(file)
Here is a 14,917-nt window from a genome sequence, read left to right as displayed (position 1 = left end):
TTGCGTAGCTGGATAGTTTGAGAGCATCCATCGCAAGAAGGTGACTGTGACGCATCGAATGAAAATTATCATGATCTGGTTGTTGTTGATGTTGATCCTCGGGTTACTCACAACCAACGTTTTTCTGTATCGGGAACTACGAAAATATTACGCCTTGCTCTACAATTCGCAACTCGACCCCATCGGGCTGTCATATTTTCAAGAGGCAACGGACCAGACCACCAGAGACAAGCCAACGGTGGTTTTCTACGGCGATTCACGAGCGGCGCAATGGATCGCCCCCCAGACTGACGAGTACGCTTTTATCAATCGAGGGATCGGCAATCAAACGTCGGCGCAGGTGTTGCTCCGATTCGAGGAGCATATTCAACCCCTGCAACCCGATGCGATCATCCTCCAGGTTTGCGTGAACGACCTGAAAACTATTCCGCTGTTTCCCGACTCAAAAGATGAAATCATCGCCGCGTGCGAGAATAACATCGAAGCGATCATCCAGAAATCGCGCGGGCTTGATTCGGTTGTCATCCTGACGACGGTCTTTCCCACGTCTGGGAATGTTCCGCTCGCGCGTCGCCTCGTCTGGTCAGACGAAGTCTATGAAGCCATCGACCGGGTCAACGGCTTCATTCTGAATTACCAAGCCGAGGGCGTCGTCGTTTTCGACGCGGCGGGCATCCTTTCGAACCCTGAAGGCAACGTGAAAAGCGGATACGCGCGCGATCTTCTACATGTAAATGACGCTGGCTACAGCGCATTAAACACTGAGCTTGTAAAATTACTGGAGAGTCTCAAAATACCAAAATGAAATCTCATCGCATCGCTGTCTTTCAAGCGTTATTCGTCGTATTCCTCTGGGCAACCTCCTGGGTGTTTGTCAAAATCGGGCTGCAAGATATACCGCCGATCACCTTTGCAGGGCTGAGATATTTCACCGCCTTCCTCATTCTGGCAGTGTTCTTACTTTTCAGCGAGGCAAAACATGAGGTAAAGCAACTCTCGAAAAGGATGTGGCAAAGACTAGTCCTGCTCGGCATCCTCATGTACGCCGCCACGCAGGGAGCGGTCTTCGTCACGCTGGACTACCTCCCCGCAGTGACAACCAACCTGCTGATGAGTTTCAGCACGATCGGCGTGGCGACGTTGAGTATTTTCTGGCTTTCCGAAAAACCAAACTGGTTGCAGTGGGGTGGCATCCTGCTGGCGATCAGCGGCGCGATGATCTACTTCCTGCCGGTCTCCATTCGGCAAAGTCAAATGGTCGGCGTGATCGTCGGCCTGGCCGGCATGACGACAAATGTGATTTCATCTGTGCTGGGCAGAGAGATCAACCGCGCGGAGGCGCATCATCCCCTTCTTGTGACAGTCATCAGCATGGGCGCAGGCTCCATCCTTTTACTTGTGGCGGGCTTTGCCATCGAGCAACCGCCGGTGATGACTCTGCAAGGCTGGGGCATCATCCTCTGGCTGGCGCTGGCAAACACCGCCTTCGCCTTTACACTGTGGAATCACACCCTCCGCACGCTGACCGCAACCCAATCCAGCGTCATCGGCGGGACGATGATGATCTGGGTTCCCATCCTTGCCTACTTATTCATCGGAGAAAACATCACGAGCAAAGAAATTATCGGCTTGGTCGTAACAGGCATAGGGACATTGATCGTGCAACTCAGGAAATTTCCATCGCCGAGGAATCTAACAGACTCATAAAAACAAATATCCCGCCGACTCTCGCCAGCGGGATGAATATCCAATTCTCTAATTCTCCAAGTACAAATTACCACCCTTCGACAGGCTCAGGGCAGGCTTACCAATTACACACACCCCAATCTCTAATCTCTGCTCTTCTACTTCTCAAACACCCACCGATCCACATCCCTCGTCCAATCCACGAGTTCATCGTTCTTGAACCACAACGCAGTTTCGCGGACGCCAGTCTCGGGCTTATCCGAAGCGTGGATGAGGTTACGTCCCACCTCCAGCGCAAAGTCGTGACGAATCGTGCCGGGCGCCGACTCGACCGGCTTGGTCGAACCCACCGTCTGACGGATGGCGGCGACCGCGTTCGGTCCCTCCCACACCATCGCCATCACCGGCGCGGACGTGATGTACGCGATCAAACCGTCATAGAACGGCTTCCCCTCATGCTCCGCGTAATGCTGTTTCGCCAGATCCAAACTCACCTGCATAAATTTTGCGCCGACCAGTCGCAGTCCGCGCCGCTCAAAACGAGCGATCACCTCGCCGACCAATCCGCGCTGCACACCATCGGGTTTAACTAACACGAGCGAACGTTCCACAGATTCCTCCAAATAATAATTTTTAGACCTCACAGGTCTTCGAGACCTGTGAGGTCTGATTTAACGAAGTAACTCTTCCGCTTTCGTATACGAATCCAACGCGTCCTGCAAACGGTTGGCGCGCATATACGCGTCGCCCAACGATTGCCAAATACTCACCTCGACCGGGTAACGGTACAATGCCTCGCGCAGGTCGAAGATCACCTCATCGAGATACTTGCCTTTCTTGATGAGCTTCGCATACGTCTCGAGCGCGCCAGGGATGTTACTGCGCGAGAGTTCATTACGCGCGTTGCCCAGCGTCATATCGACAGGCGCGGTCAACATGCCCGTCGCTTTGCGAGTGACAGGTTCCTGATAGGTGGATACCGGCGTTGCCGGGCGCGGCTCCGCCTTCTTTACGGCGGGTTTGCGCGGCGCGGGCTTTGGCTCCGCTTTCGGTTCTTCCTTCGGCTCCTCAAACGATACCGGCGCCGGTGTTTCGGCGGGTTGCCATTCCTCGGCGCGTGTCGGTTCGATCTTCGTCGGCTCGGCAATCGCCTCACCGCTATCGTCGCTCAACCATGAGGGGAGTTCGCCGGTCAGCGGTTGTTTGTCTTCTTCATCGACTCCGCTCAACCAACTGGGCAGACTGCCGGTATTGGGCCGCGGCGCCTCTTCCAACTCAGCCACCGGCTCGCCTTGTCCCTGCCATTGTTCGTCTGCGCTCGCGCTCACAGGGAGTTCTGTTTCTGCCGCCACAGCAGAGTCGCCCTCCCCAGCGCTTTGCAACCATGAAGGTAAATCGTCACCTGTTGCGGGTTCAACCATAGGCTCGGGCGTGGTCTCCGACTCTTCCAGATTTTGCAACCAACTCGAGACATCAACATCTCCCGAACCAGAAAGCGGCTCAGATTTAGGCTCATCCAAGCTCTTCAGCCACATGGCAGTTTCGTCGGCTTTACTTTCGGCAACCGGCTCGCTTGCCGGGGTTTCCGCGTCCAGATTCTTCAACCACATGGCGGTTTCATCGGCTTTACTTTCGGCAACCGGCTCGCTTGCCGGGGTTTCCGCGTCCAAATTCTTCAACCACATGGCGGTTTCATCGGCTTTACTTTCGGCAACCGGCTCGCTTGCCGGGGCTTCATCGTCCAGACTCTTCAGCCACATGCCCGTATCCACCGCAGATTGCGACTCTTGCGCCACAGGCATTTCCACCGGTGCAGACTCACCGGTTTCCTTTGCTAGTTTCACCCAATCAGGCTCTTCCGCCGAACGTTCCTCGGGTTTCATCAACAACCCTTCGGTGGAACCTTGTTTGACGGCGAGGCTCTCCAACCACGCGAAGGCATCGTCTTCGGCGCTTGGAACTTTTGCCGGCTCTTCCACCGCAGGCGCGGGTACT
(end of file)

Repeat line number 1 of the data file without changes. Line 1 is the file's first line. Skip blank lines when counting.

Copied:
Here is a 14,917-nt window from a genome sequence, read left to right as displayed (position 1 = left end):